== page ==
Even the best VARs and MSPs sometimes run up against difficult customers who don’t want to heed their advice. You recommend a BDR (backup and disaster recovery) solution to protect their data, and they want to keep using a manual tape backup or thumb drive “system.”
Some resellers simply cave in to the customer’s wishes and ultimately go along with whatever the customer wants. Taking this approach leads to the inevitable situation where their server fails, and they’re unable to recover their data. Immediately after that happens, you’ll get the panicked call from the customer stating, “WE GOT BIG PROBLEMS WE NEED YOU TO FIX RIGHT NOW.” This, will in turn lead to one of the following outcomes: after taking up more than a day of your best technician’s time, you’ll resolve the problem at a great financial loss to your business or worse — you won’t be able to fix all the damage that’s been caused.
What follows the above scenario is what you really need to prepare for: Your customer will have no recollection about your previous warnings and the blame for the problem will be placed squarely on your company.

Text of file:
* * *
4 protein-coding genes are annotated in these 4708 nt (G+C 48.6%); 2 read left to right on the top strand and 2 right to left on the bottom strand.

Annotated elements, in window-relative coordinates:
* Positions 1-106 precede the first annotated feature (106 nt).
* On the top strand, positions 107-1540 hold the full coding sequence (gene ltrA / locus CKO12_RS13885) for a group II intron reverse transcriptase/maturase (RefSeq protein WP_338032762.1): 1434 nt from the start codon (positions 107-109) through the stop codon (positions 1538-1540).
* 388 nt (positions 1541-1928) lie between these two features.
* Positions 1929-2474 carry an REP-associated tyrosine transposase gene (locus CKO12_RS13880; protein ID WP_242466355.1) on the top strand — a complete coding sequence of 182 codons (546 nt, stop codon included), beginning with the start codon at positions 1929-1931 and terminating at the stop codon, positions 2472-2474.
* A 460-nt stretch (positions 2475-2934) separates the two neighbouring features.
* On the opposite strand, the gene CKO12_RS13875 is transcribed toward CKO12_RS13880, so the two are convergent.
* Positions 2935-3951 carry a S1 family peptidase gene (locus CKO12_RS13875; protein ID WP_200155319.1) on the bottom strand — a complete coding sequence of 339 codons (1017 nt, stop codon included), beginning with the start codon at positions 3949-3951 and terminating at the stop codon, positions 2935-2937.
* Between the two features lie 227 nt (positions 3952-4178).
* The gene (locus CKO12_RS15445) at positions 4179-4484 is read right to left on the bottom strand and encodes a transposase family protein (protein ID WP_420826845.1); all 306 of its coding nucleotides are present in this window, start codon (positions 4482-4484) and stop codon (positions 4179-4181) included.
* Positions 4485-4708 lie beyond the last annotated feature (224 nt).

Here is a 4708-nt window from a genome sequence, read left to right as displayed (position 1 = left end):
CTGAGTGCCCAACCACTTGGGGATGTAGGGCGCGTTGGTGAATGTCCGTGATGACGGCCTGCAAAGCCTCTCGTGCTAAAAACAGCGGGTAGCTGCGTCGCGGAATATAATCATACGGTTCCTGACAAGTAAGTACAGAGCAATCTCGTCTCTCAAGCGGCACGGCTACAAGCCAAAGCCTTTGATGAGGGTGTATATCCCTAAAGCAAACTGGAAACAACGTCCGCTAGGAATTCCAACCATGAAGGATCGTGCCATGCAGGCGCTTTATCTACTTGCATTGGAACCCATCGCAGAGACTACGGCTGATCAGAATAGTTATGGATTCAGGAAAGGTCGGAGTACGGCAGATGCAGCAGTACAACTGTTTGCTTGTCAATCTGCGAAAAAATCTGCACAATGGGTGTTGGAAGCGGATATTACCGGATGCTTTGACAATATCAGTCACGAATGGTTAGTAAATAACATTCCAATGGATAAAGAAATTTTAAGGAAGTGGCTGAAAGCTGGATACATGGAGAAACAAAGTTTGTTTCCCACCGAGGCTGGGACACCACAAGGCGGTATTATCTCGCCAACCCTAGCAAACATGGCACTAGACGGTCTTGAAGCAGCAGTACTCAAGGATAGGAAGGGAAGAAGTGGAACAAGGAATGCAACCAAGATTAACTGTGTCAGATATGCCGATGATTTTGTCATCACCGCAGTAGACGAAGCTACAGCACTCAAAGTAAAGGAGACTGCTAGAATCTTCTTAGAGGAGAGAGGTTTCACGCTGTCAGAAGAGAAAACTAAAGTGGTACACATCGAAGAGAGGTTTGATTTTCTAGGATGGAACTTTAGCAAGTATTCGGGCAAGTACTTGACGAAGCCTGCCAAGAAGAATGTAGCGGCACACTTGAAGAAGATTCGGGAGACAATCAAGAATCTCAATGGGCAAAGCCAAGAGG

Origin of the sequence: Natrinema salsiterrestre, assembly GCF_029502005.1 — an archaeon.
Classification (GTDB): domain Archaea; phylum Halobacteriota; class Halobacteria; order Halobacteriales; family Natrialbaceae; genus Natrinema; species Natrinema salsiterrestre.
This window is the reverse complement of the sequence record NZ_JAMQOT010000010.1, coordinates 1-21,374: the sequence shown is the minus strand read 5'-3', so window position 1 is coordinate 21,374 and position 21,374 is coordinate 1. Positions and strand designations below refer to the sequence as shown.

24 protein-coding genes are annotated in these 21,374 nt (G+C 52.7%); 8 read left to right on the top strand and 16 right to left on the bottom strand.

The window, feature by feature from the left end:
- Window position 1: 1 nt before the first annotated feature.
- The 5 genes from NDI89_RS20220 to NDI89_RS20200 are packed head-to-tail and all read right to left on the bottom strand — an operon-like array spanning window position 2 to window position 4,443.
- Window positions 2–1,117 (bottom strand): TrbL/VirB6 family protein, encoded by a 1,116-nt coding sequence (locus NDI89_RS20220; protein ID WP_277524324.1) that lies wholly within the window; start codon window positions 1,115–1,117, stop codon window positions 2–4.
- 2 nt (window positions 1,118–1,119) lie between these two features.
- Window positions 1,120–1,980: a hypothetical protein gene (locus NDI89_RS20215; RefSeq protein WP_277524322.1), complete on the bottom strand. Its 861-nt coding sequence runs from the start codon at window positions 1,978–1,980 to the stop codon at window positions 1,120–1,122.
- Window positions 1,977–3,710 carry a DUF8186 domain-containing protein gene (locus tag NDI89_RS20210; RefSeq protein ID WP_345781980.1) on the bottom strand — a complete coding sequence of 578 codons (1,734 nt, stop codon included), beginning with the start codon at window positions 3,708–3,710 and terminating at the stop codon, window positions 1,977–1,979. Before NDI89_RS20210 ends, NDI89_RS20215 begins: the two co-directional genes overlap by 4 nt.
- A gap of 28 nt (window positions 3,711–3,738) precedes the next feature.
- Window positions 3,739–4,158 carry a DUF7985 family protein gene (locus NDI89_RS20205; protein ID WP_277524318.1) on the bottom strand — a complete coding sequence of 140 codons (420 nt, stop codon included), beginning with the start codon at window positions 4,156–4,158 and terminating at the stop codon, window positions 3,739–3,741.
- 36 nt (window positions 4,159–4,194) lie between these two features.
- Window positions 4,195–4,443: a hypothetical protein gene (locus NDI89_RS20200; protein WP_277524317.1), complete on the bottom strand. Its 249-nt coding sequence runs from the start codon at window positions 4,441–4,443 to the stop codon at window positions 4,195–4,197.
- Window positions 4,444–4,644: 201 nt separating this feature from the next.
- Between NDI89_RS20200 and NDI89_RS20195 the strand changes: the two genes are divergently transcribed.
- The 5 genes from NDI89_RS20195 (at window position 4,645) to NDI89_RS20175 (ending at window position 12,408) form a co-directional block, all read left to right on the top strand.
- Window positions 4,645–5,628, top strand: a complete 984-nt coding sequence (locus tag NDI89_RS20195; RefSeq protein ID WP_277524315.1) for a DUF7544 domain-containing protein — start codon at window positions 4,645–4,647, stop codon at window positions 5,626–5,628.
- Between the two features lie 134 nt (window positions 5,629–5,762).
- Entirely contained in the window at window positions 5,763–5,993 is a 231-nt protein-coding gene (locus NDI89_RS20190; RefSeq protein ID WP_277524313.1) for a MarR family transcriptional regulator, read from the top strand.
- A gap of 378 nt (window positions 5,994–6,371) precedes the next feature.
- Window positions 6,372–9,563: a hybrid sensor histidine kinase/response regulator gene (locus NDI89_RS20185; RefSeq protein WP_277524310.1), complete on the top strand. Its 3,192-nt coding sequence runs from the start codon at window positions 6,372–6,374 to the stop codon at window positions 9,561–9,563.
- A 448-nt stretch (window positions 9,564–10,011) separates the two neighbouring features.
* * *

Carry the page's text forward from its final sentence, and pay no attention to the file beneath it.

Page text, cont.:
Some VARs and MSPs who have been in this spot before will walk away from a customer and choose not to do business with them should the customer not want to listen to their advice. Even though that’s a safer option than folding to their wishes and hoping nothing bad happens, I’d like to propose a third alternative that’s much better than the other two options: Ask them to sign a “Bad Business Decision Waiver.” As much as I’d love to take credit for coming up with this brilliant strategy, managed services provider d2 Business Solutions gets all the credit. Matt Dubois, managing director and CTO at d2 Business Solutions, says, “If a client doesn’t want to take our advice and go with our cloud backup solution [d2 white labels Intronis‘ cloud backup solution], we’ll allow them to purchase the other IT solutions and services we propose — after they sign the Bad Business Decision Waiver,” he says. The waiver is a good opportunity for the customer to see clearly the risks they’re taking by ignoring the MSP’s advice, and it spells out the MSP’s responsibility should the customer’s backup system fail. “We’ve had several clients change their original positions and go with our recommendation after we presented them with the waiver,” says Dubois. “No one wants to sign a statement admitting they’re making a bad decision!” he says.